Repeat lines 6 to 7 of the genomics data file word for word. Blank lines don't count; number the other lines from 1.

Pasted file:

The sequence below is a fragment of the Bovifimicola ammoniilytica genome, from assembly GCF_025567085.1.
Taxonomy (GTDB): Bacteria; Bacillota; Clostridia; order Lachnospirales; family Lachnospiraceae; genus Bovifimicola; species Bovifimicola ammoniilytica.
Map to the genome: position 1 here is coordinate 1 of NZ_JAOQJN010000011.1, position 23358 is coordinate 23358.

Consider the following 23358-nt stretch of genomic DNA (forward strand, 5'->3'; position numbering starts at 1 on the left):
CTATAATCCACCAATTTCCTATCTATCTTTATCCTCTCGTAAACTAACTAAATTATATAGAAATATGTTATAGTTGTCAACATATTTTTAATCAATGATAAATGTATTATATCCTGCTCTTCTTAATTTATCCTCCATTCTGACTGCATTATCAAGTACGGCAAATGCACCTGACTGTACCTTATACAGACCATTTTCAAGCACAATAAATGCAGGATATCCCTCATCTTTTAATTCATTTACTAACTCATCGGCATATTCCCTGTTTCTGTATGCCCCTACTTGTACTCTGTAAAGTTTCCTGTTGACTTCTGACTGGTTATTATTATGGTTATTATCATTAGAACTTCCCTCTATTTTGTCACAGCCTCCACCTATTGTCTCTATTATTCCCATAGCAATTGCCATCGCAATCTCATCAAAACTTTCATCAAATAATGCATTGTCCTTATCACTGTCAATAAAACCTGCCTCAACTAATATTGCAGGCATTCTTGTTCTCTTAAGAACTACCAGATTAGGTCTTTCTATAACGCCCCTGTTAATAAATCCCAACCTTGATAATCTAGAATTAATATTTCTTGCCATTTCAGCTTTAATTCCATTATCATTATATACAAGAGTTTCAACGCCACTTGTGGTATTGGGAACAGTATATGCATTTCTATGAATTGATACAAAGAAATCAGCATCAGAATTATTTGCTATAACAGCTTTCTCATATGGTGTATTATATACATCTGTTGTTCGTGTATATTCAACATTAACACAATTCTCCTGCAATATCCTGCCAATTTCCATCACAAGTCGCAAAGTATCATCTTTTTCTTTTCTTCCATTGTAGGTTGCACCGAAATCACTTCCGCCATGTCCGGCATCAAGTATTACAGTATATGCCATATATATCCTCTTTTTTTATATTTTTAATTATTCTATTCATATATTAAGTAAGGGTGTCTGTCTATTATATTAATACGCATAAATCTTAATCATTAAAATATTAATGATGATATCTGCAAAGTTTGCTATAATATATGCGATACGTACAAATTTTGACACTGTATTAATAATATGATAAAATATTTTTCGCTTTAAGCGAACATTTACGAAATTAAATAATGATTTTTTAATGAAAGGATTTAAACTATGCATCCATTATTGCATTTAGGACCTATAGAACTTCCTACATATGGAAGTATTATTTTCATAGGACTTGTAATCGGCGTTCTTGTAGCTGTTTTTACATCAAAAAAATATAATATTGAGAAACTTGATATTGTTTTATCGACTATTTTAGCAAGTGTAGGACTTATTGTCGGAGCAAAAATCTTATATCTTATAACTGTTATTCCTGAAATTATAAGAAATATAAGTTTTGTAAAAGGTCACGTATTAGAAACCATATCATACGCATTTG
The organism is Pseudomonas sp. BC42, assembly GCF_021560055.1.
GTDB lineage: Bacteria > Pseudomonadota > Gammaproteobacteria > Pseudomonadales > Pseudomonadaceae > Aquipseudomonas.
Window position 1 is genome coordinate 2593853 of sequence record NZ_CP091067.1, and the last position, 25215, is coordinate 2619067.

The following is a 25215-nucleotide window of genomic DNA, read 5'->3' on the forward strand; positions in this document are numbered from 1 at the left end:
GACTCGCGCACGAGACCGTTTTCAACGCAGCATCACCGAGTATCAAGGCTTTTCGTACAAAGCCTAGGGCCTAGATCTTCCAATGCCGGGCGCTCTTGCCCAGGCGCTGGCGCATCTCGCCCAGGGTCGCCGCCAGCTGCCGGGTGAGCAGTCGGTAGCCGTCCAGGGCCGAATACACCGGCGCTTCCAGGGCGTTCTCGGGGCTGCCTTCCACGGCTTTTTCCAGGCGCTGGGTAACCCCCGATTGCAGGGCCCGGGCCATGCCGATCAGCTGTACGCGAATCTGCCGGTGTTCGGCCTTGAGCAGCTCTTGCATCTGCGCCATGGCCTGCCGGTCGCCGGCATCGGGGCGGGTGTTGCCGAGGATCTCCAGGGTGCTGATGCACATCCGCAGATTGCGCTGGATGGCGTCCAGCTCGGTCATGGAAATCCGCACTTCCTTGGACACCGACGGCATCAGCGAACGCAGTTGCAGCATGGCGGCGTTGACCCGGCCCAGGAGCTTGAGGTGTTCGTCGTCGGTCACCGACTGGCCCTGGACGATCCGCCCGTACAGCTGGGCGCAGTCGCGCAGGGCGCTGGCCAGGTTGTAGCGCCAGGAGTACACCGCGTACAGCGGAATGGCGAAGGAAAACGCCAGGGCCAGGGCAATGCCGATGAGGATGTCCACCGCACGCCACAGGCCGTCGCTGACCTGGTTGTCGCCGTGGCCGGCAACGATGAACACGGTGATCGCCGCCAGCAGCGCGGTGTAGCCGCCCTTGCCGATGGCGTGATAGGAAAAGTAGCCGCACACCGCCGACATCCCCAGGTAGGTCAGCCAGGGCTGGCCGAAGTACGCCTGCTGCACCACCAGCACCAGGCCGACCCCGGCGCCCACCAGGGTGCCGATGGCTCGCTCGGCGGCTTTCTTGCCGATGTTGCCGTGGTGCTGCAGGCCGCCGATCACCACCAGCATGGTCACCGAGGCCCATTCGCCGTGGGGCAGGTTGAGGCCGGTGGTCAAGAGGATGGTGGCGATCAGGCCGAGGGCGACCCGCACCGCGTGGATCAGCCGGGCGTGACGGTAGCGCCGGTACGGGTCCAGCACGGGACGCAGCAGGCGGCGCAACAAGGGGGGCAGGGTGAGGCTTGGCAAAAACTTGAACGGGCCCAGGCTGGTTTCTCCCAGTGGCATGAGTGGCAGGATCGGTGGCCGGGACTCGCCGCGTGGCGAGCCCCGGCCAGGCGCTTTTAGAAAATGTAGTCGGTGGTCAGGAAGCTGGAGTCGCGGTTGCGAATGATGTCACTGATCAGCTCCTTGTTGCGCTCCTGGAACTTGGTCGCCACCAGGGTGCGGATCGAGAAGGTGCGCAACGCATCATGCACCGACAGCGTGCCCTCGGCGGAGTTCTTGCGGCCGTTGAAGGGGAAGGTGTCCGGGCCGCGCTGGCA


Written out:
The organism is Pseudomonas sp. BC42, assembly GCF_021560055.1.
GTDB lineage: Bacteria > Pseudomonadota > Gammaproteobacteria > Pseudomonadales > Pseudomonadaceae > Aquipseudomonas.